Earlier this month, one of the last living Holocaust survivors in New Mexico came to speak to 11th-grade humanities students.
The class recently finished reading The History of Love, a novel by Nicole Krauss, that tells a story about love, loss, time, and the Nazi invasion. The book inspired Ms. Doss to connect with the New Mexico Holocaust Museum. Through the museum, Ms. Doss was able to bring in Andy Holten, a Holocaust survivor and docent at the museum, to speak to her students.
The entire grade gathered in Budagher Hall to hear from Andy. He talked about his family’s experiences and the impact that the Nazi invasion had on his life. When he was only five years old, he lost the majority of his family to the genocide. In January 1944, his parents and grandparents were sent to Auschwitz where his mother and grandparents were immediately killed in a gas chamber, and his father was executed within months. Mr. Holten shared that the only reason he survived was because his parents made the difficult decision to give him to a Christian family, who agreed to take him in and raise him with a different last name, keeping him hidden during the years of Nazi occupation. His presentation was filled with Nazi documents and photos from his childhood, including him as a child, his parents, and his foster parents.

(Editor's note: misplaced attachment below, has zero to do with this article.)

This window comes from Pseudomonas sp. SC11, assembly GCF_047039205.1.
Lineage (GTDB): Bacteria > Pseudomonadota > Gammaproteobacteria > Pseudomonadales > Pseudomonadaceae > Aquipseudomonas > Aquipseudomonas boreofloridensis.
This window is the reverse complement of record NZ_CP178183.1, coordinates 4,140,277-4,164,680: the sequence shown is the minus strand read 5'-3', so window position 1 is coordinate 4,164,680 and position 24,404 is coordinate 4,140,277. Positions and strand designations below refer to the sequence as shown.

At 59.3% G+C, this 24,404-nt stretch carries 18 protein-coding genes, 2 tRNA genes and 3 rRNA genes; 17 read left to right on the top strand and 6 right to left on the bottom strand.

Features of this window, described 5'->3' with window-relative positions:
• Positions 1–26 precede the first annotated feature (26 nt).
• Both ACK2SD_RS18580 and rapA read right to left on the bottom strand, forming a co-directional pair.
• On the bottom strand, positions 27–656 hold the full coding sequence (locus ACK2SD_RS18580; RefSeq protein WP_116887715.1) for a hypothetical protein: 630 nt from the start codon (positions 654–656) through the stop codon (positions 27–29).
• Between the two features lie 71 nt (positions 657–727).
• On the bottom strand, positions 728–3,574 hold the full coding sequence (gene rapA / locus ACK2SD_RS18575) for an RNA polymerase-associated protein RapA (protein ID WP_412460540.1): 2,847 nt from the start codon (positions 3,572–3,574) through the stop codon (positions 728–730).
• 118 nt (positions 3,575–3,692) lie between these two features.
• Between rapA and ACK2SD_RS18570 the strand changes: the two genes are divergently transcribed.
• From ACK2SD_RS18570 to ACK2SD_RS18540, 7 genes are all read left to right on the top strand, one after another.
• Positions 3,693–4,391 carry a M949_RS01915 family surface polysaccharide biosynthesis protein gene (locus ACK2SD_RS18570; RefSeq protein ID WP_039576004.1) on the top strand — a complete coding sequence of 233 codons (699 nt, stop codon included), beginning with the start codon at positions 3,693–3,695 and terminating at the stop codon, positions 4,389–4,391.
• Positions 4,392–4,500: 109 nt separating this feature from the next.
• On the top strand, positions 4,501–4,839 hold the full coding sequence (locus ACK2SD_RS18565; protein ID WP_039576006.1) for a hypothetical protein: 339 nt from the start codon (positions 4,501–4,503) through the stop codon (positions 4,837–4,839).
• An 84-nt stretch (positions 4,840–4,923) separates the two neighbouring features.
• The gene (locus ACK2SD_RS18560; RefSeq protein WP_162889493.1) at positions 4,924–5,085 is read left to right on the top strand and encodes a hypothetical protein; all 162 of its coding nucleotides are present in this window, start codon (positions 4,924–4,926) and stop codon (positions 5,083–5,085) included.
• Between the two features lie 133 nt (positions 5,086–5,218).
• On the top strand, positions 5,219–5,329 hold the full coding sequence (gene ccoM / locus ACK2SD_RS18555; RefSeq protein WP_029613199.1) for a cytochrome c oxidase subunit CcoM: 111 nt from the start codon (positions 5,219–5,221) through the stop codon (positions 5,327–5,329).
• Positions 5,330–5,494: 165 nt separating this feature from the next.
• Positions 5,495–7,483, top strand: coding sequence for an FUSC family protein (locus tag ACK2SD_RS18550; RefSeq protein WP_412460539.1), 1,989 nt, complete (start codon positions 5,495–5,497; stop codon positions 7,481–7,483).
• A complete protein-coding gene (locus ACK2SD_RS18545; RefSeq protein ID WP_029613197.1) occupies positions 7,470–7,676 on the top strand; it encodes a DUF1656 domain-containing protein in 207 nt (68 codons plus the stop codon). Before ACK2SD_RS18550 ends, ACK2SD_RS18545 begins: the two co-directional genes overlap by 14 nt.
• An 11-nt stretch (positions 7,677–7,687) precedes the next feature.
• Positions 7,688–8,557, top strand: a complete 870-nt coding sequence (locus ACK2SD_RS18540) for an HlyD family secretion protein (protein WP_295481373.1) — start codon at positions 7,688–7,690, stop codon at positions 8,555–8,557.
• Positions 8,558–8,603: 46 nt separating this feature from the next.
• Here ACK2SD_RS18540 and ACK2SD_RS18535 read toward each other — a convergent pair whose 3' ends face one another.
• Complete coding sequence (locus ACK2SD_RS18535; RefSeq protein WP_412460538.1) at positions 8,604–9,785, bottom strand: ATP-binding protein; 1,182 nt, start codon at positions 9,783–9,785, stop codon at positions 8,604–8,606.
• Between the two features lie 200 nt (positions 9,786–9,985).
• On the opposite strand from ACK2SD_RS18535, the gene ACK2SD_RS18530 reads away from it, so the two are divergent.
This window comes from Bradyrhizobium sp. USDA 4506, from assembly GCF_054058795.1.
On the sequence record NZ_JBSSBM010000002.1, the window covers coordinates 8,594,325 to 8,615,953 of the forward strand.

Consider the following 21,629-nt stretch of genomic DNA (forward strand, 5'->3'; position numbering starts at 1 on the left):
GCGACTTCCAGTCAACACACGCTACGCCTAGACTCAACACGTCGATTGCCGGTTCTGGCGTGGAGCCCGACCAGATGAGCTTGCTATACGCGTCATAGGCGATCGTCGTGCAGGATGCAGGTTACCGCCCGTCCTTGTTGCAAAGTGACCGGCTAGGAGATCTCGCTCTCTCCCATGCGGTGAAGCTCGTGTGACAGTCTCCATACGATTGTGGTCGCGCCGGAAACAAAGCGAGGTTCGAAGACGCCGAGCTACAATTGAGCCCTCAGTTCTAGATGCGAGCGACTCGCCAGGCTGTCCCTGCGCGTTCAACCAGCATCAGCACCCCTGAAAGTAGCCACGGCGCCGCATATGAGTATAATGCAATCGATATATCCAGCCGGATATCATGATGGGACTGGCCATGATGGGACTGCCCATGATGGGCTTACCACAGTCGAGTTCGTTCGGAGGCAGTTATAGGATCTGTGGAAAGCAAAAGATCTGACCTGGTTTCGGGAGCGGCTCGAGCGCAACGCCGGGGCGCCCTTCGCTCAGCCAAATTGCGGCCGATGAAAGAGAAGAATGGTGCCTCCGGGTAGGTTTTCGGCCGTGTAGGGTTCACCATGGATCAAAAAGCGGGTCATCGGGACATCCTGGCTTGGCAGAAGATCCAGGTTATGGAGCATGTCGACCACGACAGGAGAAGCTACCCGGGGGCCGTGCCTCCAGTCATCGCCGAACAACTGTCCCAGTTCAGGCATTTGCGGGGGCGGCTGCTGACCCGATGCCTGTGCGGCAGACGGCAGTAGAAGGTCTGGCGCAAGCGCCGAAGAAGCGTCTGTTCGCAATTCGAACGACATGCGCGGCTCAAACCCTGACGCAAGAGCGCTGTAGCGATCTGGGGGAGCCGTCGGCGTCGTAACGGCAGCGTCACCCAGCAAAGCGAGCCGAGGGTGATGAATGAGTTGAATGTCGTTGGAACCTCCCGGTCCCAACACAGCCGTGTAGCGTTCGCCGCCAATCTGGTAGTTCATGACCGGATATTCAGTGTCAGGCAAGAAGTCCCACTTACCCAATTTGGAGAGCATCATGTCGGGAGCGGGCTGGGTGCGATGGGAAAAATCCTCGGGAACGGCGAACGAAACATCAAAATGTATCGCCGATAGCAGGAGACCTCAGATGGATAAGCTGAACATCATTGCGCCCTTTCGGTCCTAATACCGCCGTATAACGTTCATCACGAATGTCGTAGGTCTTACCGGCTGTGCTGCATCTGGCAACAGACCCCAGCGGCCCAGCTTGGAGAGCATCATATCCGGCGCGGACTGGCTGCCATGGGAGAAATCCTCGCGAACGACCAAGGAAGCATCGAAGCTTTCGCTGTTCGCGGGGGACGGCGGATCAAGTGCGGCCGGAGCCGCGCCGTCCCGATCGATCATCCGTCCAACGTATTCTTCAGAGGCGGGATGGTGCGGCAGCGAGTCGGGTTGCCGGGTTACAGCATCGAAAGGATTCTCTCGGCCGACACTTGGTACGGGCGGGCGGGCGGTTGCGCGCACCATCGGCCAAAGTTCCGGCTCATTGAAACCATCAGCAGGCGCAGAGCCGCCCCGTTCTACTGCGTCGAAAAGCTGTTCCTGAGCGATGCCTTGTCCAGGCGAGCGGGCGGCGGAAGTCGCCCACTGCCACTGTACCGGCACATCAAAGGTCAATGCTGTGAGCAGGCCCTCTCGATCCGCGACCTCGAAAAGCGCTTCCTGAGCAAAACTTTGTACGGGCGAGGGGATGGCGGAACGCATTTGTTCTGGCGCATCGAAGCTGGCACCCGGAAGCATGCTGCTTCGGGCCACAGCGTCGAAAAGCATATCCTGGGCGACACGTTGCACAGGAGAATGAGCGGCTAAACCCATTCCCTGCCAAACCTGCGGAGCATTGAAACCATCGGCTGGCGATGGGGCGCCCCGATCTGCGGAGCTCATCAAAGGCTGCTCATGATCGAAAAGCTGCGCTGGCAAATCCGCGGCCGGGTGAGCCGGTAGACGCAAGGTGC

Ms. Doss’ goal for the presentation was twofold: to have access to more historical context and not just see this context "second-hand," and to have students discover that what they’re reading in class is relevant to their lives. “As a teacher, one of my biggest goals is for students to connect what we do in the classroom to their world at large and feel more passionate about their impact as individuals,” explained Ms. Doss.
“We are getting to the point where having the ability to speak with Holocaust survivors is on a time limit. We, as adults and teenagers, won't always have this opportunity,” said Ms. Doss. “I felt it was truly a once in a lifetime chance to hear Andy's story.”
One of Mr. Holten’s most impactful points was that he has seen the worst and the best of humanity through his experiences. Ms. Doss hopes that will sit with students for years to come.
We are incredibly grateful that Andy shared his story with our students.